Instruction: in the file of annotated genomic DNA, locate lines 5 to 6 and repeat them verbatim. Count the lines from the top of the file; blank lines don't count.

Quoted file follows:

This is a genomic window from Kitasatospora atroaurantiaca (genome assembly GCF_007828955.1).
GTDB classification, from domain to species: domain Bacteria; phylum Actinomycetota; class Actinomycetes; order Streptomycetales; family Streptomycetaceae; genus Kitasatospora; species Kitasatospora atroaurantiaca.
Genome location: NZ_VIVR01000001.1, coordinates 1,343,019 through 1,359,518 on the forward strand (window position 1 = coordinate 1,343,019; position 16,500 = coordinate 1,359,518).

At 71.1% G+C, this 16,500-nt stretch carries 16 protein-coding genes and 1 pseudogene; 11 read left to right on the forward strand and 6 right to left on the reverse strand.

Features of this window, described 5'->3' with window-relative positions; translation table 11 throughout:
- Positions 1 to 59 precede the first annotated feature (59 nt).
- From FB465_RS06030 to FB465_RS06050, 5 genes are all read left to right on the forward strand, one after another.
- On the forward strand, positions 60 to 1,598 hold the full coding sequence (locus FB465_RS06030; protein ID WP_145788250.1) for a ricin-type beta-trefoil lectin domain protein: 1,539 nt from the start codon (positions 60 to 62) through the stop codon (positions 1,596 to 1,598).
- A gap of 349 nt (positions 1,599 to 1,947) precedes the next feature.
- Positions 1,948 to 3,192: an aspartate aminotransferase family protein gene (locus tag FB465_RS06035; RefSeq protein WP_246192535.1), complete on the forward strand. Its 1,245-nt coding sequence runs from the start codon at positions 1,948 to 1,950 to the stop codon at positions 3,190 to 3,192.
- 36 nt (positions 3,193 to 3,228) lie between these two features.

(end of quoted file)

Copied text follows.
Features of this window, described 5'->3' with window-relative positions; translation table 11 throughout:
- Positions 1 to 59 precede the first annotated feature (59 nt).